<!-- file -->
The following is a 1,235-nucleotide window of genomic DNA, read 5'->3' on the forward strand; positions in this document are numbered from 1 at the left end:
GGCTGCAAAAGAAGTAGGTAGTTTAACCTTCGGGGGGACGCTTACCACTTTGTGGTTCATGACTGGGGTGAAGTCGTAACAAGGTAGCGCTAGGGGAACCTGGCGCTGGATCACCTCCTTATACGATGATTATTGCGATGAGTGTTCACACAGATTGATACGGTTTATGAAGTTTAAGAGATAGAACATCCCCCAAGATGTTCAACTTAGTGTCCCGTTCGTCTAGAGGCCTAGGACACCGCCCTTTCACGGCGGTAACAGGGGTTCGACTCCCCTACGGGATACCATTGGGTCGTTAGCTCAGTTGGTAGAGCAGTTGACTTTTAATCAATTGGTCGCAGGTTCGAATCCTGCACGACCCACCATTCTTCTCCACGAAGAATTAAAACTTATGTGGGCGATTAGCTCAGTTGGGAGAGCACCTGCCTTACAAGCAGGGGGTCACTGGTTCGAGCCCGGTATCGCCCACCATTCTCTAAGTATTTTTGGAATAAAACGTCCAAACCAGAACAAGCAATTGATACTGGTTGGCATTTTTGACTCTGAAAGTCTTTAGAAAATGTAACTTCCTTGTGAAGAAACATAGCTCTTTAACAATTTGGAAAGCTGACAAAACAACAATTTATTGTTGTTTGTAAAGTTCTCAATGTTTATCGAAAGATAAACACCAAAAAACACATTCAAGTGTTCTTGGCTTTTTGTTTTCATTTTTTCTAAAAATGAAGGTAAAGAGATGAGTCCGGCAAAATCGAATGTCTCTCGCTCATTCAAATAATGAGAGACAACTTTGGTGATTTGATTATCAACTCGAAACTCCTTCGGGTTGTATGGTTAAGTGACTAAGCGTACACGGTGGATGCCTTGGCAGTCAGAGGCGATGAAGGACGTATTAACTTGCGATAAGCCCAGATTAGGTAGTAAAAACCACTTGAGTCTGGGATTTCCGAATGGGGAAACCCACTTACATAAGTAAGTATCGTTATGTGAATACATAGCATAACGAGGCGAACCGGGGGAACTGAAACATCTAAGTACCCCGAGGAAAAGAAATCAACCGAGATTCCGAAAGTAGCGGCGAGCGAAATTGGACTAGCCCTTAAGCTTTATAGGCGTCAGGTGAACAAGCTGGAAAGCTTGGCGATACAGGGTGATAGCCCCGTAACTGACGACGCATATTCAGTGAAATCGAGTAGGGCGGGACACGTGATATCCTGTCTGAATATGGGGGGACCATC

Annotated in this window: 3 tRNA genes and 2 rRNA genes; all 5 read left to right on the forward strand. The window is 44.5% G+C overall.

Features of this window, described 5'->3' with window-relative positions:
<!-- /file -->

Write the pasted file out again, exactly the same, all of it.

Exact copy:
The following is a 1,235-nucleotide window of genomic DNA, read 5'->3' on the forward strand; positions in this document are numbered from 1 at the left end:
GGCTGCAAAAGAAGTAGGTAGTTTAACCTTCGGGGGGACGCTTACCACTTTGTGGTTCATGACTGGGGTGAAGTCGTAACAAGGTAGCGCTAGGGGAACCTGGCGCTGGATCACCTCCTTATACGATGATTATTGCGATGAGTGTTCACACAGATTGATACGGTTTATGAAGTTTAAGAGATAGAACATCCCCCAAGATGTTCAACTTAGTGTCCCGTTCGTCTAGAGGCCTAGGACACCGCCCTTTCACGGCGGTAACAGGGGTTCGACTCCCCTACGGGATACCATTGGGTCGTTAGCTCAGTTGGTAGAGCAGTTGACTTTTAATCAATTGGTCGCAGGTTCGAATCCTGCACGACCCACCATTCTTCTCCACGAAGAATTAAAACTTATGTGGGCGATTAGCTCAGTTGGGAGAGCACCTGCCTTACAAGCAGGGGGTCACTGGTTCGAGCCCGGTATCGCCCACCATTCTCTAAGTATTTTTGGAATAAAACGTCCAAACCAGAACAAGCAATTGATACTGGTTGGCATTTTTGACTCTGAAAGTCTTTAGAAAATGTAACTTCCTTGTGAAGAAACATAGCTCTTTAACAATTTGGAAAGCTGACAAAACAACAATTTATTGTTGTTTGTAAAGTTCTCAATGTTTATCGAAAGATAAACACCAAAAAACACATTCAAGTGTTCTTGGCTTTTTGTTTTCATTTTTTCTAAAAATGAAGGTAAAGAGATGAGTCCGGCAAAATCGAATGTCTCTCGCTCATTCAAATAATGAGAGACAACTTTGGTGATTTGATTATCAACTCGAAACTCCTTCGGGTTGTATGGTTAAGTGACTAAGCGTACACGGTGGATGCCTTGGCAGTCAGAGGCGATGAAGGACGTATTAACTTGCGATAAGCCCAGATTAGGTAGTAAAAACCACTTGAGTCTGGGATTTCCGAATGGGGAAACCCACTTACATAAGTAAGTATCGTTATGTGAATACATAGCATAACGAGGCGAACCGGGGGAACTGAAACATCTAAGTACCCCGAGGAAAAGAAATCAACCGAGATTCCGAAAGTAGCGGCGAGCGAAATTGGACTAGCCCTTAAGCTTTATAGGCGTCAGGTGAACAAGCTGGAAAGCTTGGCGATACAGGGTGATAGCCCCGTAACTGACGACGCATATTCAGTGAAATCGAGTAGGGCGGGACACGTGATATCCTGTCTGAATATGGGGGGACCATC

Annotated in this window: 3 tRNA genes and 2 rRNA genes; all 5 read left to right on the forward strand. The window is 44.5% G+C overall.

Features of this window, described 5'->3' with window-relative positions: